People of faith will generally agree that it is not conscionable for this nation to allow seven thousand children per day to find school so irrelevant, difficult to navigate, or impersonal that they drop out. The smaller learning communities movement, school-to-work programs, and innovations like middle college high school have indeed made a difference in many young lives.3 Yet large national movements are not the only response available to those whose faith calls them to pursue justice for all. There are local initiatives which can be handled one school board, one superintendent, and one PTA at a time that may make an even more dramatic difference in the lives of our poorest citizens.

One researcher who has continued to bring the plight of children in poverty to the forefront is Dr. Martin Haberman, Distinguished Professor of Education Emeritus at the University of Wisconsin in Milwaukee. In order to understand the power of the proposed strategies, one must understand the role of school in the lives of children and youth in poverty. In his book, Star Teachers: the Ideology and Best Practice of Effective Teachers of Diverse Children and Youth in Poverty, Dr. Haberman notes:

For children in poverty being successful in school is a matter of life and death. For those without a high school diploma, the likelihood of ever having a decent job -- one with adequate health insurance and some form of retirement account -- is extremely remote. Being a drop-out or a push-out dooms people to dead-end jobs, living in unsafe neighborhoods, and never being able to fully provide adequate health care for themselves and their families. It also means that those who are miseducated never develop the individual potentialities that would give their lives greater meaning and society the benefit of their participation and productivity.4

How can we find teachers and principals who agree that school for children in poverty is a matter of life and death? How can we ensure that the leaders of every school see it as their job to identify staff for whom education is a mission?

We need teachers and principals who think of themselves as airplane pilots. You would not want to get on an airplane with a pilot who says, "I'm very good at flying. I fly this jumbo jet every day. I'm very good at taking off as well. I have that maneuver down pat. Now sometimes, I have trouble landing. I land 90% of the airplanes I fly. But, you know, win some, lose some!"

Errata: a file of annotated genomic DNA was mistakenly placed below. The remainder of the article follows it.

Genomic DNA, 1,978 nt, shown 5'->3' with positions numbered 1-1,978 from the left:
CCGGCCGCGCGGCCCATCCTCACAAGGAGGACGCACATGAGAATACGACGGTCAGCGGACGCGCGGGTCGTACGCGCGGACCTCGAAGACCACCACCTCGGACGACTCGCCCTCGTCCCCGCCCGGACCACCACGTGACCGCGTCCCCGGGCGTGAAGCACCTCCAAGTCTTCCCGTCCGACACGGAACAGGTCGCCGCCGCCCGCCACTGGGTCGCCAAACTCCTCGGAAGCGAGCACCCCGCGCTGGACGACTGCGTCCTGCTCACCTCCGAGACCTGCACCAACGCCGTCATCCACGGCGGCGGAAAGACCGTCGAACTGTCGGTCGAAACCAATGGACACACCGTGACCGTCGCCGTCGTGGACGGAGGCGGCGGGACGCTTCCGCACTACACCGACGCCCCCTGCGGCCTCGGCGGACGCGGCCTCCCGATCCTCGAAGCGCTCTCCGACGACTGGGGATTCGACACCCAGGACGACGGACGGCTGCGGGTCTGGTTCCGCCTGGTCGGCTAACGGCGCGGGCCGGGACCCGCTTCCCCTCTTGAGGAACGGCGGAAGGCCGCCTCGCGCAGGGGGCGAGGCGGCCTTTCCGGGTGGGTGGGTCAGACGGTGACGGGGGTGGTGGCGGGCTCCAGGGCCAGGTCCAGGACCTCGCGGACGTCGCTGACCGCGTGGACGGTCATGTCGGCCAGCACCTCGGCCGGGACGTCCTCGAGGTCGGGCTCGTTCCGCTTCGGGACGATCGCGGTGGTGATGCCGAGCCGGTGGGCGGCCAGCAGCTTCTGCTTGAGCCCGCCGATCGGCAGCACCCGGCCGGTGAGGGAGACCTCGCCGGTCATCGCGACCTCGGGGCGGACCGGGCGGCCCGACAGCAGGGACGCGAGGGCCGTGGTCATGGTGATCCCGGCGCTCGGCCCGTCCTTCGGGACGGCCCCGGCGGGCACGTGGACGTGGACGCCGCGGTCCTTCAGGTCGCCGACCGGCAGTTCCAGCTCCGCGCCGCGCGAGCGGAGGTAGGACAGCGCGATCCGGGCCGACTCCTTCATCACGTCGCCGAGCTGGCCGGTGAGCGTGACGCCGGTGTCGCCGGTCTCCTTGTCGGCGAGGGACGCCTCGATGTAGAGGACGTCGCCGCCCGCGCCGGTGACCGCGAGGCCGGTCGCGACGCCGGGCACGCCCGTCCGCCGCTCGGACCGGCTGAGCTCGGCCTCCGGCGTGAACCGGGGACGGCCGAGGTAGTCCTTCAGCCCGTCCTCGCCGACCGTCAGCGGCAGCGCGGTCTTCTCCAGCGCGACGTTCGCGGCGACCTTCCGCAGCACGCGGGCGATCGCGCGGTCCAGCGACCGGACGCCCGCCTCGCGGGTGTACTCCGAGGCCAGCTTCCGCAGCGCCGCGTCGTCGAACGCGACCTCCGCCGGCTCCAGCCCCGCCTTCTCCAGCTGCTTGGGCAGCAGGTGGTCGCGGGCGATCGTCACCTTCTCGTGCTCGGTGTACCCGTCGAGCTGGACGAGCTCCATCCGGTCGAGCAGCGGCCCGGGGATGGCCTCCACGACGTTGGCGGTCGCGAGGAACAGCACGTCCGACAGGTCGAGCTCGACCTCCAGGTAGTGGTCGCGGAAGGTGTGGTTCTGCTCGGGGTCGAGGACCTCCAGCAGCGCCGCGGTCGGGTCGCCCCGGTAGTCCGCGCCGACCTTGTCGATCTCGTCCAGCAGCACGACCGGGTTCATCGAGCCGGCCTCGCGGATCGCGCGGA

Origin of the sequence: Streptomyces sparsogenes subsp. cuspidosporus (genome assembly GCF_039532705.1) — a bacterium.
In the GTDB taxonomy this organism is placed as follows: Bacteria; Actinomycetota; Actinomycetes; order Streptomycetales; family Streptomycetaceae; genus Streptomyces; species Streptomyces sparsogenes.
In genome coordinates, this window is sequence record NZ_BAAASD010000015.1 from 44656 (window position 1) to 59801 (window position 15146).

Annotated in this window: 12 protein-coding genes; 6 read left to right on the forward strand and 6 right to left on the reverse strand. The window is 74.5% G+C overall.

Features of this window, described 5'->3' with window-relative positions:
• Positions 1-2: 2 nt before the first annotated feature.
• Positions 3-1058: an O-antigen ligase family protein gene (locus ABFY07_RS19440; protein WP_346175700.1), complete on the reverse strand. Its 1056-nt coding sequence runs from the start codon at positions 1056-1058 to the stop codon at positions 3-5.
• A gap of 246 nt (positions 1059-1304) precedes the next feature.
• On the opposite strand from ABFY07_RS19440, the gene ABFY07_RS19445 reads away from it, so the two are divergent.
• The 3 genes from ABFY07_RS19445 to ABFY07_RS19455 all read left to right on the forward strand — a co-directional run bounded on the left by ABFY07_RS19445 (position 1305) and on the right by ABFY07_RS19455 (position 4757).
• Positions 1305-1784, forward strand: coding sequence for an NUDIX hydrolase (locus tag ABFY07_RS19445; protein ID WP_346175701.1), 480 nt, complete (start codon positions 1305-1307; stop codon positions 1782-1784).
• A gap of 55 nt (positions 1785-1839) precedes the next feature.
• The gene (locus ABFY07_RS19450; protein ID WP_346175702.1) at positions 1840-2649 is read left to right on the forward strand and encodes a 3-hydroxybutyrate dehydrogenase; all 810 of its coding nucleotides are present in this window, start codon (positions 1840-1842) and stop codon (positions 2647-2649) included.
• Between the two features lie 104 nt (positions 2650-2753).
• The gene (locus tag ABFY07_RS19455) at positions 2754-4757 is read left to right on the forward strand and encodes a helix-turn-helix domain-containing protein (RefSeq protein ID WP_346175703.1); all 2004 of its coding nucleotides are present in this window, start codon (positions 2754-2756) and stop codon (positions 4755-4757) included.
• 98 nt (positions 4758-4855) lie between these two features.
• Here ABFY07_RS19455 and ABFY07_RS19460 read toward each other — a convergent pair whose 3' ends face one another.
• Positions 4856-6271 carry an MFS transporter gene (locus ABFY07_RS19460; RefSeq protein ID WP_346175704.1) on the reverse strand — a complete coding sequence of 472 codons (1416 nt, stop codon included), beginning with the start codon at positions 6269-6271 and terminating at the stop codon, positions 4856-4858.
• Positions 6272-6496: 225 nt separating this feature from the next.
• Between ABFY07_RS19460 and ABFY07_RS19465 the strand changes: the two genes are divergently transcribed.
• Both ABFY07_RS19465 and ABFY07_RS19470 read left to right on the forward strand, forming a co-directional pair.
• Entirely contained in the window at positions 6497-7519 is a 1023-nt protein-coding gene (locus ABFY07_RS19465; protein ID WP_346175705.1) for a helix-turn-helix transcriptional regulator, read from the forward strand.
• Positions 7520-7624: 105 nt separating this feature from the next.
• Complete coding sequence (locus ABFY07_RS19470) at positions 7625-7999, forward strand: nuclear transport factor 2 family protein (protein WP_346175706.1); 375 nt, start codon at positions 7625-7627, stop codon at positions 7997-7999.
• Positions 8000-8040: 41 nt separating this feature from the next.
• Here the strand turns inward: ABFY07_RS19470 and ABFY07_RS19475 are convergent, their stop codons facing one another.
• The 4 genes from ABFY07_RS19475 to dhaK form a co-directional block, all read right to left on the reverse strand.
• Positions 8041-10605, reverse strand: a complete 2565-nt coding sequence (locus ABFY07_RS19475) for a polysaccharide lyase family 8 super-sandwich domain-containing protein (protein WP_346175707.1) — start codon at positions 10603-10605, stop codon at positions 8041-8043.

You'd get off that airplane right away! Yet children have no alternative — except dropping out. The law requires all children to attend school, whatever the condition of their school building. We schedule them into classrooms, regardless of whether the person standing at the front of the class recognizes the vital nature of their job, particularly with students in poverty. Some teachers and principals do indeed see their job as this fundamental, and set high standards by insisting that all students master basic skills, do well on tests, and graduate. Certainly this is a beginning. However, if this is all they do, our scandalous drop-out rates will continue to climb. "Star" teachers and principals see it as their central job to motivate and engage students and to make them lifelong learners, problem-solvers, and contributors to society. The vision of educators as enablers of social justice is the cornerstone of each school that truly saves children in poverty. It is the rationale for doing whatever it takes to ensure that each child has full opportunity. It is not enough to close the achievement gap on minimum skills tests so that state departments of education can track improvements on paper. What is needed is a pervasive and shared educational ideology that can make the school the hub of the neighborhood -- a place where all youth and their parents are equally welcomed and served. and where the interests of the entire community are promoted.

What Beliefs Serve Children and Youth in Poverty?

The word "beliefs" here refers to people's core values and attitudes on which they base behaviors. Star teachers and administrators gather their beliefs from a variety of sources — upbringing, faith, philosophy, and life experiences. Regardless of the source, star teachers share certain unshakeable beliefs about their mission to serve children in poverty. In Dr. Haberman's observations and interviews with successful teachers, the same practices and principles repeatedly arose. These core beliefs predict who will succeed in the classroom with under-resourced youth.

Persistence. The first core belief is that teachers must be endlessly persistent.5 Star teachers will not say, "Some get it; some just don't." They will search repeatedly, using every tool in a very large toolkit, to find a way to help each child learn. The belief that it is the teacher's job to keep trying until they are successful is widely accepted in the research: